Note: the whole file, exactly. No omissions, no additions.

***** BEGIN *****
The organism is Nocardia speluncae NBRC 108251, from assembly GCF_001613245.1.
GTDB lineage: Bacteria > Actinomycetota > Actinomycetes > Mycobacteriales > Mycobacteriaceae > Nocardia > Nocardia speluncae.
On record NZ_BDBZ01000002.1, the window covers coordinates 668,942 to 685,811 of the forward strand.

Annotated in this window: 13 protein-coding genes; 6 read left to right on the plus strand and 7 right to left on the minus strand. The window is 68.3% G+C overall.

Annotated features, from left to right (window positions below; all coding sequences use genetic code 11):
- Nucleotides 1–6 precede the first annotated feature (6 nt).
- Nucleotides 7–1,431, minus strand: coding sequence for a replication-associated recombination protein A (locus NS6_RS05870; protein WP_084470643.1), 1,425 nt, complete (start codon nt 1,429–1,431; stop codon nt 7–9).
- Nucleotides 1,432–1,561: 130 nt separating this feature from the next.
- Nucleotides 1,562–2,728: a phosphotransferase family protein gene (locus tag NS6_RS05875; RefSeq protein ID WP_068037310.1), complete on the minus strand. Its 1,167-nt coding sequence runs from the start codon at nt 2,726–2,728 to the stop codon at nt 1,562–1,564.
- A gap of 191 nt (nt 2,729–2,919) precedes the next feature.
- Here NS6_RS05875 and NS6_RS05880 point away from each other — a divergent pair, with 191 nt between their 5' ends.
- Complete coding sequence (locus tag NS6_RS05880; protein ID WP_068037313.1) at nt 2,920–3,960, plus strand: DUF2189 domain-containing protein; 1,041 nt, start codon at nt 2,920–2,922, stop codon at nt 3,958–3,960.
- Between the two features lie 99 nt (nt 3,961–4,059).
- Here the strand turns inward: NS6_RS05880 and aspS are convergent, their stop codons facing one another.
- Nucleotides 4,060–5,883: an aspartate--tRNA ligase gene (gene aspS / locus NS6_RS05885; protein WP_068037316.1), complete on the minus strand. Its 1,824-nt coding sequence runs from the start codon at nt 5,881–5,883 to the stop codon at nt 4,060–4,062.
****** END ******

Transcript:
The organism is Nocardia speluncae NBRC 108251, from assembly GCF_001613245.1.
GTDB lineage: Bacteria > Actinomycetota > Actinomycetes > Mycobacteriales > Mycobacteriaceae > Nocardia > Nocardia speluncae.
On record NZ_BDBZ01000002.1, the window covers coordinates 668,942 to 685,811 of the forward strand.

Annotated in this window: 13 protein-coding genes; 6 read left to right on the plus strand and 7 right to left on the minus strand. The window is 68.3% G+C overall.

Annotated features, from left to right (window positions below; all coding sequences use genetic code 11):
- Nucleotides 1–6 precede the first annotated feature (6 nt).
- Nucleotides 7–1,431, minus strand: coding sequence for a replication-associated recombination protein A (locus NS6_RS05870; protein WP_084470643.1), 1,425 nt, complete (start codon nt 1,429–1,431; stop codon nt 7–9).
- Nucleotides 1,432–1,561: 130 nt separating this feature from the next.
- Nucleotides 1,562–2,728: a phosphotransferase family protein gene (locus tag NS6_RS05875; RefSeq protein ID WP_068037310.1), complete on the minus strand. Its 1,167-nt coding sequence runs from the start codon at nt 2,726–2,728 to the stop codon at nt 1,562–1,564.
- A gap of 191 nt (nt 2,729–2,919) precedes the next feature.
- Here NS6_RS05875 and NS6_RS05880 point away from each other — a divergent pair, with 191 nt between their 5' ends.
- Complete coding sequence (locus tag NS6_RS05880; protein ID WP_068037313.1) at nt 2,920–3,960, plus strand: DUF2189 domain-containing protein; 1,041 nt, start codon at nt 2,920–2,922, stop codon at nt 3,958–3,960.
- Between the two features lie 99 nt (nt 3,961–4,059).
- Here the strand turns inward: NS6_RS05880 and aspS are convergent, their stop codons facing one another.
- Nucleotides 4,060–5,883: an aspartate--tRNA ligase gene (gene aspS / locus NS6_RS05885; protein WP_068037316.1), complete on the minus strand. Its 1,824-nt coding sequence runs from the start codon at nt 5,881–5,883 to the stop codon at nt 4,060–4,062.